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Lee panino is a Dixie delight

May 01, 2010|By SCOTT C. ANDERSON / Special to The Herald-Mail

During the Civil War, Confederate Gen. Robert E. Lee was in command of the most rag-tag, forlorn-looking bunch of men. Somehow he managed to hold off Union forces for more than four years before admitting defeat in 1865 at Appomattox Court House in Virginia.

Even though he was often forced to live off the land, this sandwich would surely have been a special meal after a hard day on the campaign trail.

I bet you didn't know that the only monument to a soldier serving hot coffee and sandwiches in the line of fire is at Antietam National Battlefield in Sharpsburg. Of course, he was from the North and later died in office, but there is a monument to the first-ever coffee break served in battle.

- Scott C. Anderson is associate food service director and chef with Shepherd University dining services in Shepherds-town, W.Va., and Chef Ambassador to the Wisconsin Milk Marketing Board.

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The General Lee



2 slices hearty wheat bread
1 1/2 tablespoons herbed lemon aioli (see recipe below)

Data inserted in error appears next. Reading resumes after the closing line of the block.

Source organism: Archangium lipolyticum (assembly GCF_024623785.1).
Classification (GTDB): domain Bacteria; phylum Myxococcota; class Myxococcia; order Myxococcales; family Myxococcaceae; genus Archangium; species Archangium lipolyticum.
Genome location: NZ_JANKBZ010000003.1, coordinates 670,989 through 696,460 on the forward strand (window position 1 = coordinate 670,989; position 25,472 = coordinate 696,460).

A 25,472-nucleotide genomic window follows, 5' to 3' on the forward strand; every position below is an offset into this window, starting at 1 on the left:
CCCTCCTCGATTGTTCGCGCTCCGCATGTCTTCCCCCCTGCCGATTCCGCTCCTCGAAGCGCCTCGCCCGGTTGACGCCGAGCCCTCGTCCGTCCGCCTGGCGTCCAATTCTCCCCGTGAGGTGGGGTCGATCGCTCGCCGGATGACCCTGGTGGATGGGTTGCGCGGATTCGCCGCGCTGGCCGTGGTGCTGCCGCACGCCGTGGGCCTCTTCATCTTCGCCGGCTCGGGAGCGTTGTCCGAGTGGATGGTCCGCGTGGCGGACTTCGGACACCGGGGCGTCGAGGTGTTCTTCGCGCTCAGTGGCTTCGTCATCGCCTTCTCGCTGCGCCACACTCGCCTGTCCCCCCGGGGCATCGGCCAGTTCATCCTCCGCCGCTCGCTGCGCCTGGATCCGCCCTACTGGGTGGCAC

4 ounces thinly sliced smoked turkey breast
3 -1/8-inch thick slices of chilled Camembert cheese
4 pear slices, peeled
3 strips cooked country bacon

Preheat panini grill and spray irons so sandwich will not stick. Place one slice of wheat bread on your workspace, spread 1/2 of aioli on bread, and then layer on Camembert, pear slices and bacon. Top with remaining aioli and remaining slice of bread.

Place onto panini grill at 45-degree angle to ridges on grill. Close the lid and allow to cook for at least 3 to 4 minutes or until cheese begins to melt and the bread has nice, browned grill marks.

Herbed lemon aioli



3/4-cup lite mayonnaise
2 garlic cloves, minced
1 teaspoon grated lemon zest
1 tablespoon fresh lemon juice
1/4 teaspoon salt
1/4 teaspoon white pepper

Stir together all ingredients. Cover and chill mixture up to 3 days.

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